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Vidyo telepresence aims to transform health care

Vidyo wants to transform health care with high quality videoconferencing.
Written by Dana Blankenhorn, Inactive

Vidyo wants to transform health care with high quality videoconferencing.

Vidyo's business is to transform Cisco's expensive Telepresence technology (as seen on TV) into something useful with any standard H.264 codec. In health care, that means quality that can deliver real consults among professionals, or with patients, dramatically lowering costs and improving quality.

Senior vice president of marketing Marty Hollander (right, from Vidyo) explained all this to ZDNet.

"A lot of people think of telepresence as an immersive experience that allows you to suspend disbelief that you're not in the same room. The real value is that you see people face to face. You are seeing them in a quality that allows you to see details of their personal reaction."

VidyoHealth works through a dedicated router that can reach deep within a hospital's network or over the broader Internet, with low latency and end-to-end encryption, so the solution is in compliance with HIPAA regulations.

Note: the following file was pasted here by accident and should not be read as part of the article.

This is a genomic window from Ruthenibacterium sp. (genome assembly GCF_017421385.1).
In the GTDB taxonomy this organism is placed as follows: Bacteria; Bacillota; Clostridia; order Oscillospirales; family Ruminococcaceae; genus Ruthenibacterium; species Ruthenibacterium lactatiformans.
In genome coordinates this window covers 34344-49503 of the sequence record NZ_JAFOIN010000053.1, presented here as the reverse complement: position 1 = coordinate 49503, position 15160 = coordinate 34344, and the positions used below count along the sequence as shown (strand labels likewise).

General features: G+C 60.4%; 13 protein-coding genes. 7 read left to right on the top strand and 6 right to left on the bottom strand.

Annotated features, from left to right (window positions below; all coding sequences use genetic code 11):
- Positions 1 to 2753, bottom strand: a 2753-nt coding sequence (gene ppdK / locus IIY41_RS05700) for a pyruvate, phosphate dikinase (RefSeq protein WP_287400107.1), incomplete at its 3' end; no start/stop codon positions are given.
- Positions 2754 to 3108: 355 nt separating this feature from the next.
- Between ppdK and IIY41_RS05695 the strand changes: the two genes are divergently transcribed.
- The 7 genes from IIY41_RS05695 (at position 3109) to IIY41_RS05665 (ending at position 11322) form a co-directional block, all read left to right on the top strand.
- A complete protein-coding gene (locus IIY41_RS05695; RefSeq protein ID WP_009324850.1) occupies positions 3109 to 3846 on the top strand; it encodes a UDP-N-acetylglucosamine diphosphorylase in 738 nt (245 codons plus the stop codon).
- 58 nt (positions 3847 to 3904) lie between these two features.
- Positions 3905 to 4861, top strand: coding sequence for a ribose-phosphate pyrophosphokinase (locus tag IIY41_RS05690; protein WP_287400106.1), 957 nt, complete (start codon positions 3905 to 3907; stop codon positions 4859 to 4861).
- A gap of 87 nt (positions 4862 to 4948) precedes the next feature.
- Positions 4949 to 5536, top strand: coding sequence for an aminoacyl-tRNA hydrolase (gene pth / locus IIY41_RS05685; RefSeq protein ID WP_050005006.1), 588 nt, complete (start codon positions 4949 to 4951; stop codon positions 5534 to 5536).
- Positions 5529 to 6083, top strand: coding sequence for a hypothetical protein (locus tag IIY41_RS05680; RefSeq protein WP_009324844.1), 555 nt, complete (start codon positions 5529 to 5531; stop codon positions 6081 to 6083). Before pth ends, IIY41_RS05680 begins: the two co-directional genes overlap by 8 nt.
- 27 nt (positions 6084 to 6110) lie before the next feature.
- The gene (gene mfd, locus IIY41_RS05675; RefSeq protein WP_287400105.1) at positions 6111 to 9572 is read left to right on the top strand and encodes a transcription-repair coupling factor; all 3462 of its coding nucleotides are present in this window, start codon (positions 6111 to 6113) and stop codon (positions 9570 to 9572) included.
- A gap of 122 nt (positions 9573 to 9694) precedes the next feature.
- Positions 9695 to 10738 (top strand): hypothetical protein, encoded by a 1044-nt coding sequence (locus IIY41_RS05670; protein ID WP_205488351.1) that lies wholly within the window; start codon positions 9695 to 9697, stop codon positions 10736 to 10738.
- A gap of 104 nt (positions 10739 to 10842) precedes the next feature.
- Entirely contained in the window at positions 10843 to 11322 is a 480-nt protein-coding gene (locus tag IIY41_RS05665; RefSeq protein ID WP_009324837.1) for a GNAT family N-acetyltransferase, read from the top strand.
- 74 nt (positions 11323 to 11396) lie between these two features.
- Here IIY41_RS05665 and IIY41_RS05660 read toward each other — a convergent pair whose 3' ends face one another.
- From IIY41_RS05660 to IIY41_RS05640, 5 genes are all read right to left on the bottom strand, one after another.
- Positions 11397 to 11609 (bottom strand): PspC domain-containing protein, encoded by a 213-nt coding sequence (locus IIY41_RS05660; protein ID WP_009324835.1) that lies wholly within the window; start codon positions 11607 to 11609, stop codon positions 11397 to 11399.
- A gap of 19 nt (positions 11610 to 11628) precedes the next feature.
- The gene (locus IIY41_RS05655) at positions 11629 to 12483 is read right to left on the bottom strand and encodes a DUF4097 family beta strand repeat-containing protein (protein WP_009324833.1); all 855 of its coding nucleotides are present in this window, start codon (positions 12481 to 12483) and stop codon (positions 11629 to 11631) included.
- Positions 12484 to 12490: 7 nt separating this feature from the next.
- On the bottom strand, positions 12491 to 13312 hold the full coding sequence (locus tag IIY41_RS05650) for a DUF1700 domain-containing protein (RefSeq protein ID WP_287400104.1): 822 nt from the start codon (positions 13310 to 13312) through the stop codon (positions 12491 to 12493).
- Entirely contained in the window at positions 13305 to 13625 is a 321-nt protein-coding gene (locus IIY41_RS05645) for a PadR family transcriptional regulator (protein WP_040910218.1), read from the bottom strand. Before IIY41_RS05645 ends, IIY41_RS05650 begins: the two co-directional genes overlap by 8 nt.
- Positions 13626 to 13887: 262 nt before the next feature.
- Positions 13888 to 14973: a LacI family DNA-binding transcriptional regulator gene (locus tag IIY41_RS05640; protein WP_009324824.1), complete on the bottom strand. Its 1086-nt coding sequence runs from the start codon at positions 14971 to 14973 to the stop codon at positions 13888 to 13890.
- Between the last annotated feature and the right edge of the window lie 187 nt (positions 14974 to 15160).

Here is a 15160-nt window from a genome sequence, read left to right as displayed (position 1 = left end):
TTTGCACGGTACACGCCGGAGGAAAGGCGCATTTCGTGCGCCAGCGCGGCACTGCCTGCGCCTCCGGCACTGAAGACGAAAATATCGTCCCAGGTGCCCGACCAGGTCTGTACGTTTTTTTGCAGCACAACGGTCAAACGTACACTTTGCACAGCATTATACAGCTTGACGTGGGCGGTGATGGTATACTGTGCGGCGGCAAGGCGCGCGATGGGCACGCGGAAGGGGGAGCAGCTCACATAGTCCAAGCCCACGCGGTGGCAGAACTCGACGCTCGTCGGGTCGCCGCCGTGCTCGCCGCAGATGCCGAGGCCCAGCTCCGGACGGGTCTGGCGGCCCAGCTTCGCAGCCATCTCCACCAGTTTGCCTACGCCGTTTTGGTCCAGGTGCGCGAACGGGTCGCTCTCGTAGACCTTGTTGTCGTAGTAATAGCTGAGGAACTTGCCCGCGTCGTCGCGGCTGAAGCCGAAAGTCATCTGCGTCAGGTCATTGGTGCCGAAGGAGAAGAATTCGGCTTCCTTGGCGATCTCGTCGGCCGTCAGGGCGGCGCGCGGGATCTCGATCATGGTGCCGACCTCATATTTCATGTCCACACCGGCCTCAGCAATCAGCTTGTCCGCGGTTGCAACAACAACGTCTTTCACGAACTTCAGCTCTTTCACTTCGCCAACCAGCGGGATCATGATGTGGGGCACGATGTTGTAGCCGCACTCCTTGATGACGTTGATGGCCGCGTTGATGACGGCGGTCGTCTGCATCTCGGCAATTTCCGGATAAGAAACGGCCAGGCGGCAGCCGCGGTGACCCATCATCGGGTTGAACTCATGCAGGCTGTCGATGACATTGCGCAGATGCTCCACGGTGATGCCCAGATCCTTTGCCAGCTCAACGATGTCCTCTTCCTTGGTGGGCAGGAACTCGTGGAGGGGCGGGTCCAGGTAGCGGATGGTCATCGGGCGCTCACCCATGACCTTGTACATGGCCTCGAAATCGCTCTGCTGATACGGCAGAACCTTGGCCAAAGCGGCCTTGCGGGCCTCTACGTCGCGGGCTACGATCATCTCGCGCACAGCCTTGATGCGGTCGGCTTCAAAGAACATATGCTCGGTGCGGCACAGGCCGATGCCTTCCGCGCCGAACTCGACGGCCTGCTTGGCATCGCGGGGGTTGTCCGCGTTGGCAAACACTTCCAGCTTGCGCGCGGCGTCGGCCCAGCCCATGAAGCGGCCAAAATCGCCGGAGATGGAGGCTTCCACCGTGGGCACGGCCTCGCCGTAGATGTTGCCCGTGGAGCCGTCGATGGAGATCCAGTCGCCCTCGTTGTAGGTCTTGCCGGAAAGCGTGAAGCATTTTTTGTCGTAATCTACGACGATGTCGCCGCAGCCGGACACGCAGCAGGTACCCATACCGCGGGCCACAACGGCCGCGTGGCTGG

"I was at a meeting this morning with 41 people, from home. It was 7 o'clock, and people were in from all over the world. Our country manager for Asia-Pacific was in a hotel, and two people called in from cellphones. We were able to do it in 1080p quality" thanks to the error resiliency built into Vidyo's system, he said.

"Where you really want to see the benefit is when you look at he applications enabled by using the Internet. We're talking about home-bound patients, for instance, who might interact with providers. That would change the economics and quality of care. That's an Internet based solution.

"Physicians could work from home just as we do, before they go in to do operations.

"Then imagine if you could use wireless networks and get this high quality video. You could get high quality interaction in an emergency vehicle. Psychiatrists could work with patients coming to a kiosk. It can be offered as a service."

Vidyo has been doing this sort of thing for some time. It was founded in 2005 as an OEM company, selling its Software Development Kits through companies like Shoretel. So why the roll-out?

"What we're doing with this launch is making a large number of people aware of what we're doing. You need to prove you can take this out to patients That will stimulate people to see that video health is the way to go."

What would you do with really high quality videoconferencing? Will it transform medicine, or just raise costs?

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